CLOSE-UP: NEWSMAKER/STEVE MORRISON - A Granada veteran who enjoys a scheduling scrap. Steve Morrison is bullish in his forecast for Granada's future, Anna Griffiths says

The warm Scottish lilt and easy charm oozes down the phone as I quiz Granada Media's chief executive, Steve Morrison, about the health of ITV and his exceptionally long tenure within its largest TV franchise.

The warm Scottish lilt and easy charm oozes down the phone as I quiz Granada Media's chief executive, Steve Morrison, about the health of ITV and his exceptionally long tenure within its largest TV franchise.

Morrison proudly refers to his reign of 'twenty-six and three-quarter years' at Granada, joining in 1974 as a documentary film-maker before steadily ascending to its top brass. Programming is evidently still a passion of his, and while he has a reputation for occasionally demanding 'do you know who I am?', he apparently doesn't like to be considered 'a suit'.

Pointing out the strengths of ITV's new schedule, which were highlighted this week in its annual ritual dance before advertisers and agencies, is something that comes easily to a man who prizes his programming credentials.

'All the confusion, spinning and mischief doesn't take away from the fact that hardly any channel in the world has a share in peaktime of 40 per cent,' Morrison declares.

In his bullish predictions for Granada and ITV's performance this year, Morrison may well be responding to suggestions last week that ITV's advertising revenue was set to plunge in January and February, as part of an anticipated slowdown in advertising generally.

BARB data reveals that ITV's share of commercial impacts has significantly declined in the past five years. Last year, it had a 50.5 per cent share of individual impacts compared with a 67.2 per cent share in 1995. Rival commercial broadcasters such as Channels 4 and 5 and satellite and cable companies clearly had a significant impact.

Morrison and others within ITV insist advertising revenue may vary from month to month but the overall trend will be healthy. 'We need to get used to wider differences between the months because our mix of advertisers is changing,' Morrison says.

'Although FMCGs are still very strong, they are not as large a proportion of our advertising - we have more finance, electronics and telecoms advertisers who have different needs at different times of the year. The most important thing is that the annual rate of advertising continues to grow at a level of more than 5 per cent.'

There is another reason for a greater confidence within ITV's franchises.

Since the BBC decided to step into the ring and play scheduling fisticuffs with ITV last autumn, the latter has emerged triumphant, increasing its lead from 8.6 share points to 10.5 in last year's final quarter. Whatever gripes advertisers may have had about ITV last year, Morrison believes everyone will be satisfied with this year's line-up. 'We'll give you demographic preference on our channels. We are trying to balance, by zoning, the needs of the mass audience advertiser. Advertisers are getting mass, instant, compelling programming and therefore more compelling advertising.'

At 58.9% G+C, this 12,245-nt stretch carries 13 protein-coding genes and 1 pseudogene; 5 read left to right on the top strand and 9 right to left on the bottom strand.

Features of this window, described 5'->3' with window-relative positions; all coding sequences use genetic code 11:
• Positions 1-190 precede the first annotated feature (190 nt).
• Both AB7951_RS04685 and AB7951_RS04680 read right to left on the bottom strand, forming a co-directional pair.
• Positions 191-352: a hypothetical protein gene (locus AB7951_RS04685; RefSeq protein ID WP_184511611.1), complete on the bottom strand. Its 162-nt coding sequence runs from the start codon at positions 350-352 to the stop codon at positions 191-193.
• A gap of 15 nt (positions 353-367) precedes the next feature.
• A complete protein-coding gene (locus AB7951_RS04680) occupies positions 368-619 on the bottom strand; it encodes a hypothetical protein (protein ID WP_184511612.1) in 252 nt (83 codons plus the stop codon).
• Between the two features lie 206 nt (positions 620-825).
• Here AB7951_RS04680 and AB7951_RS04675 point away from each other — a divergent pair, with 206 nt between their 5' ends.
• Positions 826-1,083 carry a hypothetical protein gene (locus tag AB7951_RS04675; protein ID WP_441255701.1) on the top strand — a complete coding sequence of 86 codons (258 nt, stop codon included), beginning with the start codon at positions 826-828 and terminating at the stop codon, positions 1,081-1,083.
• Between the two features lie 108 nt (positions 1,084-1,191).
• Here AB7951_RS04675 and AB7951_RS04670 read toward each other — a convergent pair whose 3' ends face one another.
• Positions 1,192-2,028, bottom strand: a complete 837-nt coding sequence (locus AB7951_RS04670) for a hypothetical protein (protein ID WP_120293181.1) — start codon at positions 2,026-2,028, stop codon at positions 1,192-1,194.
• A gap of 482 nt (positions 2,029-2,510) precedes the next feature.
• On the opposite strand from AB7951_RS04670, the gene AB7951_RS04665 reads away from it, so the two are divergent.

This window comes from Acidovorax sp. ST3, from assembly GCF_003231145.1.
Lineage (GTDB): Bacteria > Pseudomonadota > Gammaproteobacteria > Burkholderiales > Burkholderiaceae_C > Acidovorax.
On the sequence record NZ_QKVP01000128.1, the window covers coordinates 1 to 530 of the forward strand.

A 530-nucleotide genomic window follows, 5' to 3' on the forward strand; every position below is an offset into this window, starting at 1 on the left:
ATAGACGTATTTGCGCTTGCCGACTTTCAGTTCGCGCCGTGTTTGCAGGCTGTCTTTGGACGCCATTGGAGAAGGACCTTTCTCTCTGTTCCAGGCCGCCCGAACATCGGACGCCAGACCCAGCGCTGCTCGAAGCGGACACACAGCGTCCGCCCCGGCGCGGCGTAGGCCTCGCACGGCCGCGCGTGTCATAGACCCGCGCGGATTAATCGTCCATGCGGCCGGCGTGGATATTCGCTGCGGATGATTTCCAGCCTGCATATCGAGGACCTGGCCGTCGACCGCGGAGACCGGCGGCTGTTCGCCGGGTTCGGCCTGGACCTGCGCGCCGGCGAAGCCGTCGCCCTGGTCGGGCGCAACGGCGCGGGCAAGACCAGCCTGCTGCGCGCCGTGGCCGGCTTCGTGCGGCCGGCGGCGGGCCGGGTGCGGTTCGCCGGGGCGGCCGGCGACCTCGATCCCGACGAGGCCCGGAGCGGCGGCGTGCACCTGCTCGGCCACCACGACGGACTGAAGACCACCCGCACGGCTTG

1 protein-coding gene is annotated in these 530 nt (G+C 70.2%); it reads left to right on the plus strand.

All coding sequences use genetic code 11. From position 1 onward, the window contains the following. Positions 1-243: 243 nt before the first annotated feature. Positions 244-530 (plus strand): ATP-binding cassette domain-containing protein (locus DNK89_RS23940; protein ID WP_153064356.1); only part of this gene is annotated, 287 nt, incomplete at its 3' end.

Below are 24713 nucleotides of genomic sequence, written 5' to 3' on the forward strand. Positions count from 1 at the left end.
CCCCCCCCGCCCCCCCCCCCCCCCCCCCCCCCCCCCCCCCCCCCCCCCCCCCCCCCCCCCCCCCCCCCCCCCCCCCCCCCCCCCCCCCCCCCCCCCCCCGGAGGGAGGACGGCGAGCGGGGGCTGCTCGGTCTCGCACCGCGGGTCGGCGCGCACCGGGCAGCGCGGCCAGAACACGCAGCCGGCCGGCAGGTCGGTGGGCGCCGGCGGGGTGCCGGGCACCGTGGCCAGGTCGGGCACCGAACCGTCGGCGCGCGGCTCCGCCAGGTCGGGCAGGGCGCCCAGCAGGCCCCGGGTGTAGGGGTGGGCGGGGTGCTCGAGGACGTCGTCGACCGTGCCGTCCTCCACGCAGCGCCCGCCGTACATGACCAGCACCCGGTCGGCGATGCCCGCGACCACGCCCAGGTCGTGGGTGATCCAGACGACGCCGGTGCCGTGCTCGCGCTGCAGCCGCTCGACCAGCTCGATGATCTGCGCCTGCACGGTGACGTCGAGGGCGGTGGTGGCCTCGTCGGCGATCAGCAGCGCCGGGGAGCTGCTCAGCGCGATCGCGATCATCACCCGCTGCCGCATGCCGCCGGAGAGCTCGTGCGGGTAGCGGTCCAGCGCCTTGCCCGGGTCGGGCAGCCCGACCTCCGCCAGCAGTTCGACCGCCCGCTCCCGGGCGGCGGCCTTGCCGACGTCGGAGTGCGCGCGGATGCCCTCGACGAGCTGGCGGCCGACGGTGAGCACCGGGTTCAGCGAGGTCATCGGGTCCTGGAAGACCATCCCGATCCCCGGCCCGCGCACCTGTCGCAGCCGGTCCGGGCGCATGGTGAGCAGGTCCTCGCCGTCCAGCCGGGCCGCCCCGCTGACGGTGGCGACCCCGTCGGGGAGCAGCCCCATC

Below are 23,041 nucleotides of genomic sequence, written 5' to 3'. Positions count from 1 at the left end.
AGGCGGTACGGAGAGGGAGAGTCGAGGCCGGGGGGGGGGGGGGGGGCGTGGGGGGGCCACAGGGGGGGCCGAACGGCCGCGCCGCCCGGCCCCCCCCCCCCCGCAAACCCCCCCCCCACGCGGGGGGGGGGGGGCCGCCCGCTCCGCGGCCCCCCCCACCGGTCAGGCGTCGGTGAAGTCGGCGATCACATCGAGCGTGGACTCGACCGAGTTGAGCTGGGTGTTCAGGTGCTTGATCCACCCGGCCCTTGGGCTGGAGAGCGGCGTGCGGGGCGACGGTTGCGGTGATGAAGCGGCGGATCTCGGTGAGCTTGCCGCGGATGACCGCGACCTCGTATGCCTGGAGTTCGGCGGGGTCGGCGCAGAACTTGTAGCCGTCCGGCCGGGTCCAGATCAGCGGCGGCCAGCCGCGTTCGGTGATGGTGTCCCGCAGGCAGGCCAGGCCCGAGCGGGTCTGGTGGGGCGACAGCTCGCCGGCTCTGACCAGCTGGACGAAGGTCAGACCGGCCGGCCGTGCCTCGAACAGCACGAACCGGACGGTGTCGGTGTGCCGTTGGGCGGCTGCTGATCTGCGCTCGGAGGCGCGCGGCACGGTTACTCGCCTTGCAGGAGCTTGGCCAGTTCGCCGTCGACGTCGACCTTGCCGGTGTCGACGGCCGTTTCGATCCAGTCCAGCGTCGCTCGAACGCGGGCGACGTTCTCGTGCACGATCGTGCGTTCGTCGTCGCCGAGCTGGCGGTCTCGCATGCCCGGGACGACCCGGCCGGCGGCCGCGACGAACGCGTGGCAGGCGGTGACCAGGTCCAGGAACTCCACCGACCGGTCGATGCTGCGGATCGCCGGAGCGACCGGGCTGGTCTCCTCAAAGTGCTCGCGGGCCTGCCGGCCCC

By zoning, Morrison is referring to ITV's new strategy of a streamed, consistent schedule that will make it easier to access viewers in the competitive multi-channel home environment.

During the day, ITV will sharpen up its act and chase housewives with children. Between 4-7pm, it will go for children and teenagers, before bringing mass programming on between 7-9pm and targeting ABC1 audiences between 9-10pm with upmarket drama. From 10.20pm, it will be looking to broaden its appeal to 16- to 34-year-olds. Morrison says: 'This evolution is terribly important - it's brightening up, getting lighter, younger programmes.'

Quick to extol the virtues of his own franchise, Morrison is keen to point out that ITV's pledge to maintain the highest supply of five million audiences per programme is supported by the strength of Granada's programming: 'Granada supplies most of the high audience programmes in Britain.' This is a point close to Morrison's heart, since it is his personal tenacity in maintaining Granada's production capabilities during unfashionable times that has seen it become a valued deliverer of content.

Mick Desmond, the chief executive of Granada Enterprises, says: 'If it wasn't for Steve, I suspect that Granada would have got out of production at the time of the last franchise. The fashion then was to become publishers/broadcasters like Meridian and Carlton, and not to be producers/broadcasters. Look at Granada now and without Granada where's ITV? That's a battle he's fought very hard for.'

Those who know and have worked with Morrison attest to his stubborn ways.

One says: 'He's like a Scottish terrier - he's one of those characters who never accepts it can't be done and will try absolutely anything to get it.'

Stuart Prebble, the chief executive of ONdigital, who has worked with Morrison over two decades, adds: 'He has more ideas per square inch than almost anybody I've ever met. A good proportion of them are nonsense, but within those that aren't there are a lot of very worthwhile thoughts.'



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